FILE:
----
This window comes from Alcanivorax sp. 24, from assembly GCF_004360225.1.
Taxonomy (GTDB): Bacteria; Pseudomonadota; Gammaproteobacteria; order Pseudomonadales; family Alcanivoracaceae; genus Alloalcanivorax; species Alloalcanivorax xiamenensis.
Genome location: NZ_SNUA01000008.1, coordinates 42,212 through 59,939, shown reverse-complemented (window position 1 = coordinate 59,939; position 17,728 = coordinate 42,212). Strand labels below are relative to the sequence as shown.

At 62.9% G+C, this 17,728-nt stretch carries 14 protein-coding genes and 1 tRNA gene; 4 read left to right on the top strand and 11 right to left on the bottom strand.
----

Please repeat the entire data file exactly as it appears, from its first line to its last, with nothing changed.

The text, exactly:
This window comes from Alcanivorax sp. 24, from assembly GCF_004360225.1.
Taxonomy (GTDB): Bacteria; Pseudomonadota; Gammaproteobacteria; order Pseudomonadales; family Alcanivoracaceae; genus Alloalcanivorax; species Alloalcanivorax xiamenensis.
Genome location: NZ_SNUA01000008.1, coordinates 42,212 through 59,939, shown reverse-complemented (window position 1 = coordinate 59,939; position 17,728 = coordinate 42,212). Strand labels below are relative to the sequence as shown.

At 62.9% G+C, this 17,728-nt stretch carries 14 protein-coding genes and 1 tRNA gene; 4 read left to right on the top strand and 11 right to left on the bottom strand.